A Long Trek Home: 4000 Miles By Boot, Raft, And Ski
Erin McKittrick
The Mountaineers Books, 2009, 256 pages

My shorter Oxford English Dictionary defines “trek” as, “A long arduous journey or expedition, esp. one made on foot or by unconventional means.” While modern usage has lightened the burden of a trek to being simply a “long journey,” the trip described in Erin McKittrick’s book A Long Trek Home is a trek in the OED sense. The tale takes you along the northwest Pacific coast sometimes on foot or ski, though rarely on trails, and often on the water in “pack rafts.”

McKittrick and her travel partner / husband Hig set out to observe firsthand the effects of human activity, both direct and indirect, on the coastal environment. They observe the effects of clear-cutting on the temperate rainforest, the production of pen-raised salmon on native stocks, the potential of mining operations to wreak even greater havoc on the remaining wild salmon runs, and climate change on costal glaciers. They describe the various flora and fauna, and their interactions with them along the route; most interesting are their encounters with ursine fauna. They commune with new and old friends living sheltered lives in remote coastal villages.

Their firsthand look at the human changes to local landscapes helped Erin & Hig understand that directly observing change is the best way to understand the scope of that change. This, and the knowledge that observation need be “up close and personal,” birthed the idea of “Ground Truth Trekking” (see www.groundtruthtrekking.org) as a means of furthering their environmental activism and education goals. This, in the end, is the ultimate benefit of this trip for the reader.

McKittrick’s engaging prose, arranged in short segments within each chapter, makes the book easy to read in short bits; but you won’t read it that way. The thought, “I’ll read just one more section,“ will result in you reading another half hour or more before other duties finally pull you away. If you have no other duties you are apt to read A Long Trek Home cover-to-cover.

Stan Miller

 

Backcountry Betty: Crafting With Style Nature Inspired Projects
Jennifer Worick
Skipstone Press, 2009, 128 Pages.

Being outdoorsy and being crafty doesn’t always go hand-in-hand. If you are a serious crafter, or a serious outdoors person, you know how much time these hobbies can require and sometimes it is impossible to indulge in both without sacrificing sleep. This is the initial attraction that I had for the premise of the nature-inspired projects in Crafting With Style Nature Inspired Projects.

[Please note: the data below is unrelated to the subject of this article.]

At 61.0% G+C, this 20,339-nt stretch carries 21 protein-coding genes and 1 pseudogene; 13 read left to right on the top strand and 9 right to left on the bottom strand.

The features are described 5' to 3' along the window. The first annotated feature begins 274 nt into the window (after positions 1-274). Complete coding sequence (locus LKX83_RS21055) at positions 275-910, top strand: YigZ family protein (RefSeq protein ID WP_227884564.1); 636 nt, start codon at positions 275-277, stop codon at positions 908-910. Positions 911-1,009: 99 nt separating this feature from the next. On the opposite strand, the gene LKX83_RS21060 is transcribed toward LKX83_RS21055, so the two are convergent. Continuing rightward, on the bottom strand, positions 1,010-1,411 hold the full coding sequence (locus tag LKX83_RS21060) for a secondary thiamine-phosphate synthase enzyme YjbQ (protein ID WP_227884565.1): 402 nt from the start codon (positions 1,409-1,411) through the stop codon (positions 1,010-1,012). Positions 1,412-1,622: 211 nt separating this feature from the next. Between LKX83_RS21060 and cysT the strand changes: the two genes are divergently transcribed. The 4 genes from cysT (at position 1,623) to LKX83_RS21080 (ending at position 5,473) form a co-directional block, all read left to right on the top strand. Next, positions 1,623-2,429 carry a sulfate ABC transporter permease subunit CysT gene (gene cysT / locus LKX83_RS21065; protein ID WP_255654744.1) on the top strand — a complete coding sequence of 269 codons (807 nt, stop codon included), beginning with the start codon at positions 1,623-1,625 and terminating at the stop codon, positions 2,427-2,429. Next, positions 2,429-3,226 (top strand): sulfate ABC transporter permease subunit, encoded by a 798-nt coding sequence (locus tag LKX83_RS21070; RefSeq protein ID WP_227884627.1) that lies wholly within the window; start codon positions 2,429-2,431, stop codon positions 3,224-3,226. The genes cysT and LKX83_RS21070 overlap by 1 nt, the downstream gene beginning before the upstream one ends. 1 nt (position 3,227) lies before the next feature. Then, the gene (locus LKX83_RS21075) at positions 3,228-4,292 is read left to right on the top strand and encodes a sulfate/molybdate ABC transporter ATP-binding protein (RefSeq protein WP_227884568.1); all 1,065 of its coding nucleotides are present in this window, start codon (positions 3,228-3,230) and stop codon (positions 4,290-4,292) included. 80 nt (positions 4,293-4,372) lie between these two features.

All the projects in the book use items found out and about on hikes or working in the garden. And all create simple and beautiful projects. The projects range from creating scented diffusers from pinecones, fizzing bath bombs, flavored honey, beach glass jewelry, to creating luminaries from used food cans. If the projects don’t necessarily fit your personal tastes, there are suggestions to easily adapt the ideas by using different materials and recycled items. The step-by-step instructions provide a great starting point to create just about anything from discarded materials. Jennifer Worick, the author, provides an excellent user’s list of tools and materials for the crafts in the book and the list, in general, is fantastic to get started crafting on any project. Knowing what to have on hand before you start is half the battle. By far my favorite projects are the laundry bags made from old sheets and the reusable dryer ball made from felted wool.

Although Worick doesn’t focus the book on children I couldn’t help but think when reading and testing some of the projects that this book would be a great educational tool for kids by creating an outdoor adventure to procure art project materials. There are a number of opportunities for scavenger hunts, identifying plants, cones and seeds, and just getting outside and interacting with nature—particularly in the urban environment. Above all else this book reinforces that those of us who pick up pretty rocks and twigs, and whatever else that catches our eye on walks, aren’t so weird after all.

Beth Mort